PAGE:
Five Tiny House Resolutions for 2016

This year I intend to lose 25 pounds and keep 15 of them off. I am going to TXT message people less. I am going to commit to sending out 5 handwritten letters a month. In 2016 I am going to…..yeah, I’m not sure why I do this to myself either. Planning to exercise more, eat less, read a few more books, watch TV less, commit random acts of kindness, sing Kumbaya a little louder, are all new year’s resolutions that are examples of a tradition that actually dates back a few thousand years.

A little research from various sources shows that more than 4,000 years ago the ancient Babylonians celebrated the New Year in March when the spring harvest came in. They celebrated with a festival called Akitu which lasted 12 days. During those 12 days the Babylonians express to each other external oaths (as opposed to more emotionally-laden, internal ones). A few centuries later Romans run in the new year (also in March) primarily as a way to inaugurate the new city magistrates and bid farewell to the old. When Rome became an empire in 27 B.C. the day’s events also added a time for city leaders and soldiers to swear allegiance to the Emperor. As the confidence of the empire grew the New Year switched to January and became more associated to Janus or the god of home and hearth. The first half of the day was all about oath-taking and public swearings-in, while the second half of the days was for social activities. In fact, it is rumored that Roman citizens would present each other with gifts of honey and pear as a way to wish each other a “sweet new year.”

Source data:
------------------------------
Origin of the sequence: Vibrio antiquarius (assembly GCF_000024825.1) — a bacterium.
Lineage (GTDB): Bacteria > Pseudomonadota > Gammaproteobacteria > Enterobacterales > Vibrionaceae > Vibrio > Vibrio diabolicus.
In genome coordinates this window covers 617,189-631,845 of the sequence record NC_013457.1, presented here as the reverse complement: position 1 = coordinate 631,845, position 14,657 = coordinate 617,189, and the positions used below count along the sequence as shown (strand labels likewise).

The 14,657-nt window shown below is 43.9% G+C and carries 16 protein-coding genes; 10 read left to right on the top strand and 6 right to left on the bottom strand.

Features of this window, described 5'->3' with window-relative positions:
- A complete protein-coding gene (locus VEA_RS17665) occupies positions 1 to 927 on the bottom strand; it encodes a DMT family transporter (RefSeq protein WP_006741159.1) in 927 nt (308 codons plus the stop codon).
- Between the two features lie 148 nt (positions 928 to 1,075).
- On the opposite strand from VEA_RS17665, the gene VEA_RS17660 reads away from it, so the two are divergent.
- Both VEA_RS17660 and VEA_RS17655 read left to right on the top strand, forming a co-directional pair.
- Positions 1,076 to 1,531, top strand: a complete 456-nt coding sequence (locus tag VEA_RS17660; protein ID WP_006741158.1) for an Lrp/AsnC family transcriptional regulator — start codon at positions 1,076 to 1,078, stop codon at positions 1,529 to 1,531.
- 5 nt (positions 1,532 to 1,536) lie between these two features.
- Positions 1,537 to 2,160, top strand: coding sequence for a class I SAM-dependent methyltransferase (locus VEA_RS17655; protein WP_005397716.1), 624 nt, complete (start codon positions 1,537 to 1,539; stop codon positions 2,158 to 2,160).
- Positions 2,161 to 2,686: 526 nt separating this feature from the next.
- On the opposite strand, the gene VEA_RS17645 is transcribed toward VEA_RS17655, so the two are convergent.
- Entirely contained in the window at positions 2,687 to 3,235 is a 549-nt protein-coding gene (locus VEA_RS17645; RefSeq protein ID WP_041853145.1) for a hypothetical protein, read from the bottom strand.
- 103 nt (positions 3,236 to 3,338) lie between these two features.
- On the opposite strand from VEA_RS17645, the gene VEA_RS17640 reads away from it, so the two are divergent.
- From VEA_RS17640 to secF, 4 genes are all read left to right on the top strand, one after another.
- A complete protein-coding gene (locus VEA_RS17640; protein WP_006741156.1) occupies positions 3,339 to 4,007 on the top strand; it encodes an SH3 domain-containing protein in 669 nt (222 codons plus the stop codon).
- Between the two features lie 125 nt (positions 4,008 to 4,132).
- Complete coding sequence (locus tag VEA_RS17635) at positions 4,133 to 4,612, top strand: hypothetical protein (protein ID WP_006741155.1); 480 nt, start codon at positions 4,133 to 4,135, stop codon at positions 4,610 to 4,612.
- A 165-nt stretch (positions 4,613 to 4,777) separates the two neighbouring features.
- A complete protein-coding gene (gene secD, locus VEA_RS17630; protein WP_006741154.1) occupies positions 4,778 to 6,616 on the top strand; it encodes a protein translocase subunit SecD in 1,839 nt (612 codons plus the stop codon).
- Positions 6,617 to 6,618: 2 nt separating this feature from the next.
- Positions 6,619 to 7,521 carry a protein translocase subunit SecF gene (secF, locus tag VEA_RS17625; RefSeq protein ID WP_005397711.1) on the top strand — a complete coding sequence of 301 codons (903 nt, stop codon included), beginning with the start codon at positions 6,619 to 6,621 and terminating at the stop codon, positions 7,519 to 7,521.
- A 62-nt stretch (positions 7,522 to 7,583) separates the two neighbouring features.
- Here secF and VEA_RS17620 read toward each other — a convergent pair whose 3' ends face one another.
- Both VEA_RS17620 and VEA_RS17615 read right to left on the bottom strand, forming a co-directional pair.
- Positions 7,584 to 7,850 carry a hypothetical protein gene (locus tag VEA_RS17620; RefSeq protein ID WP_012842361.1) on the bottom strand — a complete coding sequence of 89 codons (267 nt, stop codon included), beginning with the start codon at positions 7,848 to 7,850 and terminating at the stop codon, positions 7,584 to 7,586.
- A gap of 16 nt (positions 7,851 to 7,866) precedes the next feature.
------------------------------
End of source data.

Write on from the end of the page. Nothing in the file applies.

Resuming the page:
Sadly there is no direct line from ancient Roman tradition to modern New Year’s resolutions other than the desire to start anew in a number of arenas. With the modern tiny house movement approaching its 10th birthday it seems appropriate to start showing some resolve as to what will come about in the new year as a result of allegiance and presentation. That said, here are my Five Tiny House Resolutions for 2016 (in no particular order).  NOTE: the following are in fun and meant to incite smiles and giggles.

  • Talk about poop less. There seems to be a running joke about getting together a group of tiny housers. Apparently no group of TH’ers can gather without the conversation turning to poop talk within 10 minutes. Whether the focus be on humanure, composting, flushing, or just general plumbing woes, seems we all have a bit of a “potty mouth.”


Copyright © 2014 Leigh Rubin Cartoonist

  • Discover the actual scientific formula that differentiates between tiny house and small house. The question has been asked so many times. What is the difference between a tiny house and a small house. Is it square feet? Is it number of occupants? Is it the use of a trailer? Just what is it? In 2016 I shall prove my Theory Of Universal Housing Relativity. My research has already determined that: x”(t) – ?x'(t) + x(t) = 0 where ? = 2ft2(a) + ?2. So now I just need to show (in simple, layman’s terms) that if a closed thermodynamic system is modeled by a homogeneous Markov chain, the chain must necessarily generate a dissipative system, i.e. conform to condition where the condition is also sufficient for a regular non-homogeneous chain. At that point it will become plain to see where a tiny house becomes an standard build, small house.